His second Wake Forest team in 1979 made a seven-game swing from 1-10 to 8-4; his second Kansas City Chiefs team in 1984 improved two games and was in the playoffs to end a long drought; his second Illinois club improved by four games, from 6-5-1 to 10-2 and a major bowl appearance. His third Texas club made a swing of three games to 8-4, and improved to 10-2-1 and the Sugar Bowl by his fourth season.
Off the field, Arizona continued a trend of improved academic responsibility. The aforementioned 22 players earning athletic department academic honors, for example. The six academic all-league performers in two years, for another. Senior Jacon Johnson became Mackovic’s fifth player (and second successive at Arizona) to make the AFCA Good Works Team. Moreover, academic emphasis has seen several key players sidelined when necessary, for failure to maintain their responsibilities.
Furthermore, Mackovic’s style and demand for improved citizenship has engendered some no-nonsense understanding among players. Those who can come to grips with the simple realities of life as a role model flourish; others who can’t, don’t. It’s about mature decision making -- and the onus falls where it belongs, in the minds and hearts of the student-athletes.
Mackovic turned to his own initiative after the 4-8 season in 2002, when early this year he found himself short-staffed. In all, within days before spring practice started, he had filled five openings -- luring five coaches who had been coordinators. Wrote CBSSportsline.com: “Amid the chaos and subsequent hand-wringing among the UA faithful, Mackovic asembled a staff that is probably more accomplished than the one he had last fall.”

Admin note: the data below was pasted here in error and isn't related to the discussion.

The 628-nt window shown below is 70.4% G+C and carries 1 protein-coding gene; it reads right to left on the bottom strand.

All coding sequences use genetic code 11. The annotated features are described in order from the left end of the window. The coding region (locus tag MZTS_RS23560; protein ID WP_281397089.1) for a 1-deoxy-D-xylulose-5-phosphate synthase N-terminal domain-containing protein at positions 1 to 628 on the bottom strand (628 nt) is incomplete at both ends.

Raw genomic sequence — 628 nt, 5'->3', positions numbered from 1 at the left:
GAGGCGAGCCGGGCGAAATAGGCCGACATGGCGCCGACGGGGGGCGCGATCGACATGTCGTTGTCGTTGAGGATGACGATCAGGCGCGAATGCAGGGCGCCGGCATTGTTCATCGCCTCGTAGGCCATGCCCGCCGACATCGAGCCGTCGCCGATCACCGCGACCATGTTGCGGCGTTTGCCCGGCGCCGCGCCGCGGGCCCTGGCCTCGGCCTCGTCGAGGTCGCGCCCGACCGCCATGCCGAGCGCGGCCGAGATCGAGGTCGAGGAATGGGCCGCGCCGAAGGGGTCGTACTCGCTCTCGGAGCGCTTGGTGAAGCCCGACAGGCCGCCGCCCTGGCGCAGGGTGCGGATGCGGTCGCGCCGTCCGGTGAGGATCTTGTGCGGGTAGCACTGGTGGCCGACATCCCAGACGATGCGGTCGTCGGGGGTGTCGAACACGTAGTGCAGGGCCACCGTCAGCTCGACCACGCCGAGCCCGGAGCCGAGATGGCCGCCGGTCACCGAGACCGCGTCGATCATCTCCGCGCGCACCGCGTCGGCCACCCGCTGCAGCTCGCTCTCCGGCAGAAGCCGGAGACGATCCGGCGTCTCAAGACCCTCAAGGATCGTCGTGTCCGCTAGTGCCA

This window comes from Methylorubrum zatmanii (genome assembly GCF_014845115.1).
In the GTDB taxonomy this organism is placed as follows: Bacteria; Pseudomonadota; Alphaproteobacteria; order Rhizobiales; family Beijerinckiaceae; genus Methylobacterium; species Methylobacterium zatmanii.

UA observers at spring ball believed the assessment.
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Mackovic became Arizona’s 26th head coach on Dec. 4, 2000, in the wake of 14-year coach Dick Tomey’s departure a scant week earlier. The announcement signified a change in direction for UA as “offense” became a byword in Tucson, and Mackovic’s three-year career as an ESPN football analyst came to a close.
“John Mackovic is exactly what the University of Arizona needs right now in our football program, in our university, in our athletic department, in Tucson and in Arizona. All you have to do is look at his background, his record, and he’s been successful and won every place he’s been. And he’s done it the right way; there have been no shortcuts,” said UA athletics director Jim Livengood upon Mackovic’s hiring.
He was a familiar choice to Arizona fans, having served as offensive coordinator for four seasons in Tucson under College Football Hall of Fame head coach Jim Young from 1973-76.
His football lineage and attention to detail continue to impress tacticians of the day. His clinic engagements typically focus on the drop-back passing game and the multiple attack. In 1997 he co-authored a book, Kicking the Football. A few years ago, his chapter in an AFCA compilation, “Football Coaching Strategies,” was “The Three-Step Passing Game.” About the same time, he appeared on a Sports Ethics Institute panel with former coach Bill Curry in “An Inquiry Into the Moral Dilemmas of Coaches, Athletics Directors and Sports Managers – Do Nice Guys Finish Fired?”